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August 21 2014

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Where Did Models Come From?

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Vintage model images from Caroline Evans' new book

The signature struts of today’s catwalkers, such as Cara Delevingne and Karlie Kloss, can be traced back to the early twentieth century, when the shift toward movement and modernity produced a desire to see clothes in motion. Staged in the U.S. and France, these first fashion shows were—as Caroline Evans posits in her new book, The Mechanical Smile—”a nodal point” for the convergence of everything from visual art and cinema to international trade and women’s liberation. “This shift occurs in the same period as cinema, so you have lots of moving devices, and people were particularly fascinated by the technology,” Evans, a professor of fashion history and theory at Central Saint Martins College of Arts and Design, told Style.com from London. “Collectively, it contributed to a sense of modernity and a sense of speed and acceleration.”

Though not the first designer to use live models, Charles Frederick Worth was, in the nineteenth century, among the earliest dressmakers to account for movement in his creations. And later, Lady Duff-Gordon and the House of Lucile, as well as Paul Poiret, among others, helped foster the early twentieth-century rise of the fashion show. In time, models replaced the practice of using dolls to sell clothes. “The most pioneering designers were all excellent sales promoters,” Evans said. “Fashion is an industry. It’s a creative industry, but there’s no reason why you can’t sell creativity.”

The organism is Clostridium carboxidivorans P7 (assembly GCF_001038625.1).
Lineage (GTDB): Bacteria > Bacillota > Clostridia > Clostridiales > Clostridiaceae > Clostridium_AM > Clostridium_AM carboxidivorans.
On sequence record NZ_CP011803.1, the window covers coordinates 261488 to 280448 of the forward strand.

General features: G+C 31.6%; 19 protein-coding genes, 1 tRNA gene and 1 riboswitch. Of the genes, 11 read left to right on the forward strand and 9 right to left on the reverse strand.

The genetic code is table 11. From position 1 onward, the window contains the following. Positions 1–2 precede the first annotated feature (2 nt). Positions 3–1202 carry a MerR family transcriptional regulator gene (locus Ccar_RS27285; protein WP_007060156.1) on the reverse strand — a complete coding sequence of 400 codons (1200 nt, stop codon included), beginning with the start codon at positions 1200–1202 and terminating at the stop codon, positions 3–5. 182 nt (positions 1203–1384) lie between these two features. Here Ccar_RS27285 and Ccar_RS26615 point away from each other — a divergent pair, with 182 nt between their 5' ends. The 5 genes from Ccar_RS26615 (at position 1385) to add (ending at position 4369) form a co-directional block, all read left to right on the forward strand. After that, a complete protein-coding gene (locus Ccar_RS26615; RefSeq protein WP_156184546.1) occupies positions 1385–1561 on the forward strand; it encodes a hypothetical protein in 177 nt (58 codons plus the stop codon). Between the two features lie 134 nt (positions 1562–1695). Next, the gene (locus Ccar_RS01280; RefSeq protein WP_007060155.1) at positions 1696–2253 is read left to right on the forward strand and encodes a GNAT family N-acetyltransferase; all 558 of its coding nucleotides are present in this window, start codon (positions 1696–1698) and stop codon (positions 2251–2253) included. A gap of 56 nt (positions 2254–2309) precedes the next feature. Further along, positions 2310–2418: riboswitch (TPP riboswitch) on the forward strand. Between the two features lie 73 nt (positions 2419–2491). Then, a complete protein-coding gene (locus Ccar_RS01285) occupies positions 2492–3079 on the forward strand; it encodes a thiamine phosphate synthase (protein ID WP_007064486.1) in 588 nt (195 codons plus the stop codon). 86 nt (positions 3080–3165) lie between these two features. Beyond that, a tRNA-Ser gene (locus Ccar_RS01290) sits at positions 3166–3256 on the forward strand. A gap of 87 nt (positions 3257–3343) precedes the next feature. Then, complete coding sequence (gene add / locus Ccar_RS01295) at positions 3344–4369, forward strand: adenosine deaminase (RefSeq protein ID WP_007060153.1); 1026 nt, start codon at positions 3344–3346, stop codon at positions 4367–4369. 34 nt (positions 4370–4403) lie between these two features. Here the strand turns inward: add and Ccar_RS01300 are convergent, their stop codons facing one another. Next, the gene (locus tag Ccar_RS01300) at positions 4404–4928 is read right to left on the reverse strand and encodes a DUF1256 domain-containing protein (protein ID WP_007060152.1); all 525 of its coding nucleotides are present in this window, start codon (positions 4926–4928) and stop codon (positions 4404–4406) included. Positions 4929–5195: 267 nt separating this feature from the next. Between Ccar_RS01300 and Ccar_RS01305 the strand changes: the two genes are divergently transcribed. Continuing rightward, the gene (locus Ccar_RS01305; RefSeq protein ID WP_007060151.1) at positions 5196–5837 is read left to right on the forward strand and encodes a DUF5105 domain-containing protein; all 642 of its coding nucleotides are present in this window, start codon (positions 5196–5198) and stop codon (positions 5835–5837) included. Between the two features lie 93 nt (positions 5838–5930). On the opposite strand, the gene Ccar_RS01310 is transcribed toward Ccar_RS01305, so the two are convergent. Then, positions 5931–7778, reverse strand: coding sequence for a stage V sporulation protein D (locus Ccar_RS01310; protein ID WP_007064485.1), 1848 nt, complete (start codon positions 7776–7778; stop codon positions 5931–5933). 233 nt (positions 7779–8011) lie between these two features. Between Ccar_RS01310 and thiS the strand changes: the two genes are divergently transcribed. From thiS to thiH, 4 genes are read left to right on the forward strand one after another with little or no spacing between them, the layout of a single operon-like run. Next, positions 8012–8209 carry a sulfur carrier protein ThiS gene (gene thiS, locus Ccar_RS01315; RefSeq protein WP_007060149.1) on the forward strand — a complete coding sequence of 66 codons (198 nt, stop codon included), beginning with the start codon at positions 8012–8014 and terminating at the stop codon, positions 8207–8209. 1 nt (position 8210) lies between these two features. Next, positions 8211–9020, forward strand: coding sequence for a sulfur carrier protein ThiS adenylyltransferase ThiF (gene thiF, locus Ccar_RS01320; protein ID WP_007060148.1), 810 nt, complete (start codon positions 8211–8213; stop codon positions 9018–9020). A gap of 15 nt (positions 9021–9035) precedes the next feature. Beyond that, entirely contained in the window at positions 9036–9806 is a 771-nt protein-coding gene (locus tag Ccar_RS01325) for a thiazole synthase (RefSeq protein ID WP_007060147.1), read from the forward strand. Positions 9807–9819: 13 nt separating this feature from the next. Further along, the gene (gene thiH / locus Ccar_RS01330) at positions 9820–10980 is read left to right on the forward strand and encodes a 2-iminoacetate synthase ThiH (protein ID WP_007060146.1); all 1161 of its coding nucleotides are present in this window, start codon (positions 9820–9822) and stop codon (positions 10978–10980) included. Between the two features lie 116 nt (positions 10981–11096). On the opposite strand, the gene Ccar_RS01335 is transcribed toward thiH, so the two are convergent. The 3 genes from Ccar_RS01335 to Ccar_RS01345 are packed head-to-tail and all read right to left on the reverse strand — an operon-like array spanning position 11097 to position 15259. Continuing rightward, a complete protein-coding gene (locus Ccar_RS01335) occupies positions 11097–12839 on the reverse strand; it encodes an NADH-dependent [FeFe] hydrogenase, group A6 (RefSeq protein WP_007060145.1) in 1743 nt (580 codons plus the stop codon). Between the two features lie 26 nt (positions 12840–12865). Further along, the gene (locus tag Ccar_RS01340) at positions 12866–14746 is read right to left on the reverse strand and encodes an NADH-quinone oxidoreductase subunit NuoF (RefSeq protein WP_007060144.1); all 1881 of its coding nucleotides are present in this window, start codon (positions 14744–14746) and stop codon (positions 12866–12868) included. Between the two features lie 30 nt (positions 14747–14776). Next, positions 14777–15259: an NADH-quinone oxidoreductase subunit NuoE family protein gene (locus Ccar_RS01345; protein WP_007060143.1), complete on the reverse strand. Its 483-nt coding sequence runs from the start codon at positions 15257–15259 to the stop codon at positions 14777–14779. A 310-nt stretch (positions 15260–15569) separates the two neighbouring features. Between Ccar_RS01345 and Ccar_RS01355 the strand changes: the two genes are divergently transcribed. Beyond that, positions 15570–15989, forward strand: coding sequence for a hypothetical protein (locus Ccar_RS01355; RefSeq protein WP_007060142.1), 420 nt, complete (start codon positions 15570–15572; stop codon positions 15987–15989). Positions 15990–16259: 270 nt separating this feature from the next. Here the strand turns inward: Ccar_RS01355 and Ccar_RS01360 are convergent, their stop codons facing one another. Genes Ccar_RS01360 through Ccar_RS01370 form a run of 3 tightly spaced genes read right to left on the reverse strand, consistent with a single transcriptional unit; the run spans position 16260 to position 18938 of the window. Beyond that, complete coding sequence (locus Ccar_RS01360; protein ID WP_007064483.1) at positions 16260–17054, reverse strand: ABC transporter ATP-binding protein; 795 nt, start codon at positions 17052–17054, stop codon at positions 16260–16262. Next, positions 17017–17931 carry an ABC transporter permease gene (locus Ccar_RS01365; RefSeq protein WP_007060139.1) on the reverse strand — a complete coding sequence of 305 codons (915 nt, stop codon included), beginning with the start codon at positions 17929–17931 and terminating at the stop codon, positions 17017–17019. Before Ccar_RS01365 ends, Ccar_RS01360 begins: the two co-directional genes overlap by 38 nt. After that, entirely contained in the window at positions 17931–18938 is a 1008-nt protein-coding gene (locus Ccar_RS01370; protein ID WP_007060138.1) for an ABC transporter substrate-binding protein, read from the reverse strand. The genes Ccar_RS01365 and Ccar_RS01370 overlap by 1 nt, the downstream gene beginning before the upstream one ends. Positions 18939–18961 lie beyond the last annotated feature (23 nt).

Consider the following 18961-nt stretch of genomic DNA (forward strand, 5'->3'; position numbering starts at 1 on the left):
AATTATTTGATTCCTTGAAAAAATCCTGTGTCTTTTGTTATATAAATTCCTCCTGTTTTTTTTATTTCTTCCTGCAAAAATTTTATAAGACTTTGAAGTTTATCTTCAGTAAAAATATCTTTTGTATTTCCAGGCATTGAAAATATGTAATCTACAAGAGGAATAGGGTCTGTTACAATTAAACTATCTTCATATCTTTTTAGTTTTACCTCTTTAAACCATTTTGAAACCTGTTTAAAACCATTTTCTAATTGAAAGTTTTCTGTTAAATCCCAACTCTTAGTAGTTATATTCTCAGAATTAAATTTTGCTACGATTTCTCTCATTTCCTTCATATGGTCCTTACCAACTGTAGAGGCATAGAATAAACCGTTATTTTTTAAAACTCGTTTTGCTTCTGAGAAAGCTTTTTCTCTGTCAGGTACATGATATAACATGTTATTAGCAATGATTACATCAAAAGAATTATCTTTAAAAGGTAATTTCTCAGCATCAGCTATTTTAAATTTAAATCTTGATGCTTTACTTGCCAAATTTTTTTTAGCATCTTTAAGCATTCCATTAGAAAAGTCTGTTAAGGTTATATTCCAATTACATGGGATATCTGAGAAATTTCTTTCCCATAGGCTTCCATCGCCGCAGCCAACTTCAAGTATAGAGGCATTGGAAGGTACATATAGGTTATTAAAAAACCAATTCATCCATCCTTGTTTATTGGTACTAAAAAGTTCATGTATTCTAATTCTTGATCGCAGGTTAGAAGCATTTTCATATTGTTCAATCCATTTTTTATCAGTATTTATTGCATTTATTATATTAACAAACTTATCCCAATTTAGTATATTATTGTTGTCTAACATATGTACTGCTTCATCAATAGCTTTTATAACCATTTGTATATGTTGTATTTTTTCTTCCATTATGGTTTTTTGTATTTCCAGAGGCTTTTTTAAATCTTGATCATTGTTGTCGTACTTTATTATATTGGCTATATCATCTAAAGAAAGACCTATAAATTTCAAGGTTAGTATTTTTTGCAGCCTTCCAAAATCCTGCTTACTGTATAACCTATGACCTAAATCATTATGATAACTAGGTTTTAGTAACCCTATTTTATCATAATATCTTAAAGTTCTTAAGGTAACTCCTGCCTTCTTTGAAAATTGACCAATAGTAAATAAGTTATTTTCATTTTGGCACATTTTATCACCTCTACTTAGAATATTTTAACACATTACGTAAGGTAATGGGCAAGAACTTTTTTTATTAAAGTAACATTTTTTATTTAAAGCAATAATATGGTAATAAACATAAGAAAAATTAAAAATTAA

Vintage model images from Caroline Evans' new book

Evans writes that by the twenties, though they were neither socially respected nor permitted to speak until spoken to, “mannequins had a powerful symbolic presence. They were eloquent icons of modernity, even in their silence.” For instance, fashion models’ “body techniques” took cues from and influenced many manners of society, from women’s favored photography poses (hips forward, shoulders back, hands on hips) to the preference for slender frames, which, for the models, was generally coupled with an unsmiling, blank stare—no doubt a familiar sight to readers of today’s glossies.

The Mechanical Smile: Modernism and the First Fashion Shows in France and America, 1900-1929 will be released by Yale University Press this July and is currently available for preorder.

Photos: Images courtesy of Fashion Institute of Technology|SUNY, Gladys Marcus Library Department of Special Collections 

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